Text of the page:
Days after new sexual misconduct allegations were made against celebrity chef Mario Batali, his company announced Friday that it will close its three Las Vegas restaurants July 27. Employees of Carnevino Italian Steakhouse, B&B Ristorante and Otto Enoteca e Pizzeria, all located in The Venetian and Palazzo resorts, were informed of the decision Friday morning. Bastianich is scheduled to visit the restaurants Friday to speak to employees about the next two months of operation as well as how the company plans to help them transition to new positions.
Nevada has its first cybersecurity apprenticeship program
The Learning Center education company in Las Vegas has launched the first apprenticeship program for cybersecurity in Nevada. It was approved by the State Apprenticeship Council on May 15. (K.M. Cannon/Las Vegas Review-Journal)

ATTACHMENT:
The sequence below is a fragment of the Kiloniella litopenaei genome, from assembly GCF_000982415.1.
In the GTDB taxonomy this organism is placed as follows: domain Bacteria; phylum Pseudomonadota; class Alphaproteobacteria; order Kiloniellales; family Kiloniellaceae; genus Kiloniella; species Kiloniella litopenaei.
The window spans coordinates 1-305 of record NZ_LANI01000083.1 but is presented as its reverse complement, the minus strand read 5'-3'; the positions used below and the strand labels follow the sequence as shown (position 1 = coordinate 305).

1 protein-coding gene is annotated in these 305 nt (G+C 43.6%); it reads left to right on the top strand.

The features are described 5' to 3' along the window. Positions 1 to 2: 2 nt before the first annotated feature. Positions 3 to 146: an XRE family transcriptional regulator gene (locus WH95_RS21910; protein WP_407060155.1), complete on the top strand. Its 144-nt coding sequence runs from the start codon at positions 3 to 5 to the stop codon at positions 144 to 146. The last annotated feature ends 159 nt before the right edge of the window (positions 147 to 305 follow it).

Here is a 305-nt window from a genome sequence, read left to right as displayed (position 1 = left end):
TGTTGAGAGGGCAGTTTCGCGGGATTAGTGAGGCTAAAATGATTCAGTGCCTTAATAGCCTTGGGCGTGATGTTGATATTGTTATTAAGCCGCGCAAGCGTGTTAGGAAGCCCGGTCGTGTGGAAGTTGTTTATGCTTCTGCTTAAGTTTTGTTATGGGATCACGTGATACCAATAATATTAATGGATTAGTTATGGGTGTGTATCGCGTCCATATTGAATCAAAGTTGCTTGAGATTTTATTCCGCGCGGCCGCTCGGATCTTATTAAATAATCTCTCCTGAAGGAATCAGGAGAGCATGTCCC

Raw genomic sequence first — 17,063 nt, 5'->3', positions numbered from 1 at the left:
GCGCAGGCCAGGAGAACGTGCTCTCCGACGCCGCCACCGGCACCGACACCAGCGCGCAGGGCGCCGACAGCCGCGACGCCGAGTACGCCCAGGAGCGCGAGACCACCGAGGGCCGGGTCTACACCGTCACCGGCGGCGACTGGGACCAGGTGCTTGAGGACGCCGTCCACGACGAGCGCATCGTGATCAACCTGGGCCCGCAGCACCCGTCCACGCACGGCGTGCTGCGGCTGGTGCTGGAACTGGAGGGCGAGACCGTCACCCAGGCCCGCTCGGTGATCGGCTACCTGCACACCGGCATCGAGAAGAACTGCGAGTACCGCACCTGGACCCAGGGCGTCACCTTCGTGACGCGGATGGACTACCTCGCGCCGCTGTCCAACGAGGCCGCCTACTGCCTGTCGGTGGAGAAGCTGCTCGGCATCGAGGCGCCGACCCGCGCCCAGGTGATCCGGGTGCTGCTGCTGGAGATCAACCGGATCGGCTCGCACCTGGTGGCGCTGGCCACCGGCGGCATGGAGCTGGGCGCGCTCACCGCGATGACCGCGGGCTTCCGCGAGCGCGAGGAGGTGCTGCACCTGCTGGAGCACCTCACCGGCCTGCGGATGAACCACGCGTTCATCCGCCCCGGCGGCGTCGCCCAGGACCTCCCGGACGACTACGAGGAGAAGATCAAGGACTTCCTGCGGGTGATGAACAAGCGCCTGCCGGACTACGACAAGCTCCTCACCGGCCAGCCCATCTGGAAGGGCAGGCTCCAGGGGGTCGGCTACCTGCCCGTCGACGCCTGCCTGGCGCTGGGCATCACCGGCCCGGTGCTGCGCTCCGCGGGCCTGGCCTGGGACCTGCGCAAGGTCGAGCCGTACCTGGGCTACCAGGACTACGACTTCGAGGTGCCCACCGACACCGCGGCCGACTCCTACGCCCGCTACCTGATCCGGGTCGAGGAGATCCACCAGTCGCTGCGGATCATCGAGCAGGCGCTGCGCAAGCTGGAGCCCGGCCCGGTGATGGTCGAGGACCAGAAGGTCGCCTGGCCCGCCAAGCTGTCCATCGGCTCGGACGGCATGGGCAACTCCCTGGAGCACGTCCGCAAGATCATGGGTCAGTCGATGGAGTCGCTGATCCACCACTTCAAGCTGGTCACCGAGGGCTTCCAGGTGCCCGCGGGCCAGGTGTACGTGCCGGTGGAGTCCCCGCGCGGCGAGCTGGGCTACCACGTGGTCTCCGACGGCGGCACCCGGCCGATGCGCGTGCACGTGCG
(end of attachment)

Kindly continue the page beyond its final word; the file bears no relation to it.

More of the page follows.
Las Vegas union members voting to authorize the right to strike
Thousands of Las Vegas union members voting Tuesday morning to authorize the right to strike. A “yes” vote would give the union negotiating committee the power to call a strike anytime after June 1 at the resorts that fail to reach an agreement. (Todd Prince/Las Vegas Review-Journal)
Small businesses struggle to find qualified candidates
A 2018 survey found that over two-thirds of small businesses in Nevada find it somewhat to very difficult to recruit qualified candidates. Bailey Schulz/Las Vegas Review-Journal